A Gallic lesson in cinematic creativity without SFX
This is a delightful and clever French film, whose starting point is a couple of laid back writers who decide to write a rather unfashionable screenplay - a light comedy with an anti-capitalist slant, set in a suburb of Marseille, aiming for the feel of certain French movies of the 1930s. As the writers create their script, we see the resulting film begin to take shape. The main characters, a leftwing family running a small garage, are introduced; relationships and love affairs are established; the "class enemy", a big businessman who owes the family money, enters the picture.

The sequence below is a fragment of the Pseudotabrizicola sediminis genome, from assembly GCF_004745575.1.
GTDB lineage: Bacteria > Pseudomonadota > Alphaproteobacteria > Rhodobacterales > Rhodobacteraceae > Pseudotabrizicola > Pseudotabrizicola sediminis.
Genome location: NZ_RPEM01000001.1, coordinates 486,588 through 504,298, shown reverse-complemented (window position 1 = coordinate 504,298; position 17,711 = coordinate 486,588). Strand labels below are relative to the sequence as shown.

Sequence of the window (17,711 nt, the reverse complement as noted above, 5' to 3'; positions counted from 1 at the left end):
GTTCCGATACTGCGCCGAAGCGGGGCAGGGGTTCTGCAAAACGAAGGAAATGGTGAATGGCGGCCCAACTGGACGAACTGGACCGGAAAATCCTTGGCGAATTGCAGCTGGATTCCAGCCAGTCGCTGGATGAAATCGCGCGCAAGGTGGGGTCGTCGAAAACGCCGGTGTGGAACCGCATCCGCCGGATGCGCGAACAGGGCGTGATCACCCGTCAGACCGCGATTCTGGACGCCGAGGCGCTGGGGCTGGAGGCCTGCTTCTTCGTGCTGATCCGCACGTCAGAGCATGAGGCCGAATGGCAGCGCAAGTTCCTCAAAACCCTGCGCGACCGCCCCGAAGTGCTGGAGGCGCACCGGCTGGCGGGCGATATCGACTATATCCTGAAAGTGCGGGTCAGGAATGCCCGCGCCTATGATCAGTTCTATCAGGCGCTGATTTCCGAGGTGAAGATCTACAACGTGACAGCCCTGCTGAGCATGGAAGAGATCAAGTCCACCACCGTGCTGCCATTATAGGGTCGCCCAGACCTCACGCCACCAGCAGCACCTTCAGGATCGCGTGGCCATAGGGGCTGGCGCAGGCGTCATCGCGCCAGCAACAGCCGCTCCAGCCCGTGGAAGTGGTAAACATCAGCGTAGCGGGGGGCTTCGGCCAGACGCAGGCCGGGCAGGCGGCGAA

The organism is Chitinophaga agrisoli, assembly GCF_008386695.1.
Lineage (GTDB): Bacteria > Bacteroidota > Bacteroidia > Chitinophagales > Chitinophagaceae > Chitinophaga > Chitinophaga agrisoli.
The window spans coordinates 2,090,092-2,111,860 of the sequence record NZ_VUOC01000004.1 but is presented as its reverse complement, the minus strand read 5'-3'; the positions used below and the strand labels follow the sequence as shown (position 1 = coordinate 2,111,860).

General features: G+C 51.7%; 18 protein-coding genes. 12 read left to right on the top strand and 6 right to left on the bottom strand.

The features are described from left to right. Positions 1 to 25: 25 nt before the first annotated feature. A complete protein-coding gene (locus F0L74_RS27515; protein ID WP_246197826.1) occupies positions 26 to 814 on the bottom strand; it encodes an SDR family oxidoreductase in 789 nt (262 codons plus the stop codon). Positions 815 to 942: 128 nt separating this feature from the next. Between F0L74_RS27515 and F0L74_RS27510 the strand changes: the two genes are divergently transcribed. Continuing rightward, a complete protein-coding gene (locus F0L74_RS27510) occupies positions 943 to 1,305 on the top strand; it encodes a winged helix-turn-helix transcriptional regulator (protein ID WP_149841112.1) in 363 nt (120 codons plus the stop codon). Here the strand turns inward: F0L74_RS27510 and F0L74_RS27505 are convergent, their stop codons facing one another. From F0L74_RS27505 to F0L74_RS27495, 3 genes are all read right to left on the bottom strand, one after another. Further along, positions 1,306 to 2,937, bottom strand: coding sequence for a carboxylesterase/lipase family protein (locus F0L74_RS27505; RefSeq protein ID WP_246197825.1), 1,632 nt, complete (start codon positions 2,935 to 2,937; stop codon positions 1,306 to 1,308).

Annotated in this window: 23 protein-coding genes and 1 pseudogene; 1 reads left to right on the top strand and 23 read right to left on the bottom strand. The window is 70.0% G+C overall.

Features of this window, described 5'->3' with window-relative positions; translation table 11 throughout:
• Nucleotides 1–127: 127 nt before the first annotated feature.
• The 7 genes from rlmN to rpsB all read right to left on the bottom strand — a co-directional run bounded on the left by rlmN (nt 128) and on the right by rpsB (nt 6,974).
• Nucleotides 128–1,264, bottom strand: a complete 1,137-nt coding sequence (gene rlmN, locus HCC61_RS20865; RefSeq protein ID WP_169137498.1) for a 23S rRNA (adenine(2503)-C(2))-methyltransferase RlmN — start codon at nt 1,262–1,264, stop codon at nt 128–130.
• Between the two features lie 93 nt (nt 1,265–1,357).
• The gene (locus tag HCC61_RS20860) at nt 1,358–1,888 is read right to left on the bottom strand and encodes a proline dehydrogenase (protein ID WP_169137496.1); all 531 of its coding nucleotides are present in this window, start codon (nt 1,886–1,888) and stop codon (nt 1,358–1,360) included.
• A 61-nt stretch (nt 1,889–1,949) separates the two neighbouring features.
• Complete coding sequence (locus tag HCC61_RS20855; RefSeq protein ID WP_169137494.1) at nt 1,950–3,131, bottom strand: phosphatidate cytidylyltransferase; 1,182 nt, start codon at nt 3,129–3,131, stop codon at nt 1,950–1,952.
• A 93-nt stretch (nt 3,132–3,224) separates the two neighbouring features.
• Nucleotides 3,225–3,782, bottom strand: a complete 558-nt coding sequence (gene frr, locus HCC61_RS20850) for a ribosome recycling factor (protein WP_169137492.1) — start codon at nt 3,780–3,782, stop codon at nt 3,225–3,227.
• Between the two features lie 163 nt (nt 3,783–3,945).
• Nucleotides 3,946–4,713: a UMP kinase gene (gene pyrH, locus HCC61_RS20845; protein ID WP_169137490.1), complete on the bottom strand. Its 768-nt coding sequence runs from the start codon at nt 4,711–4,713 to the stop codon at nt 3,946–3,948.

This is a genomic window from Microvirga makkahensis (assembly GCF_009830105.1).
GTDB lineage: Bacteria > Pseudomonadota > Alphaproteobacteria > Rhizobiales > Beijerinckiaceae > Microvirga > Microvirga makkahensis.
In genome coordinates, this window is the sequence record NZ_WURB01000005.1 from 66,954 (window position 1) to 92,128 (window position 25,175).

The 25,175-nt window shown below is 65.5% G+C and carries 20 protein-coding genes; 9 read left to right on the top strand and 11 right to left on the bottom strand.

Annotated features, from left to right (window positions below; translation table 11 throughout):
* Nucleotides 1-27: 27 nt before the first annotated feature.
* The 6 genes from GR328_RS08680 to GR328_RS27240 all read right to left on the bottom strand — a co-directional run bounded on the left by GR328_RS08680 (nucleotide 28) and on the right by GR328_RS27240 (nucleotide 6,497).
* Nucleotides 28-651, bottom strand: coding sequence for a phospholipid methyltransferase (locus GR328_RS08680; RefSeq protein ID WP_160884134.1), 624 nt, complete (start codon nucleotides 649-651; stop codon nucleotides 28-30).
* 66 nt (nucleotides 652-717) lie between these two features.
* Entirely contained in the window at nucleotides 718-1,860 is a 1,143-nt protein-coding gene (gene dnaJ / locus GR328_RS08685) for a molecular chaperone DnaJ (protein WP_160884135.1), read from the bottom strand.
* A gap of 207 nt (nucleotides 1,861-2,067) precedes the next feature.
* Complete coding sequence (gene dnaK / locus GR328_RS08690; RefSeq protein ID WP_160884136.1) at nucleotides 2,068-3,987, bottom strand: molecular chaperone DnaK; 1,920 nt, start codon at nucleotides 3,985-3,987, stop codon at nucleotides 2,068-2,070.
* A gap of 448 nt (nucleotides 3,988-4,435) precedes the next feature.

The writers argue about how much sex there should be; they put scenes in and take them out; they have fantasies - a musical scene in a brothel; a tragic ending - but quickly discard them. And by the end of 90 minutes, we have not only enjoyed the unfashionable political film (which has a happy ending), but have been amusingly instructed on the process by which ideas are translated into meaningful cinema.
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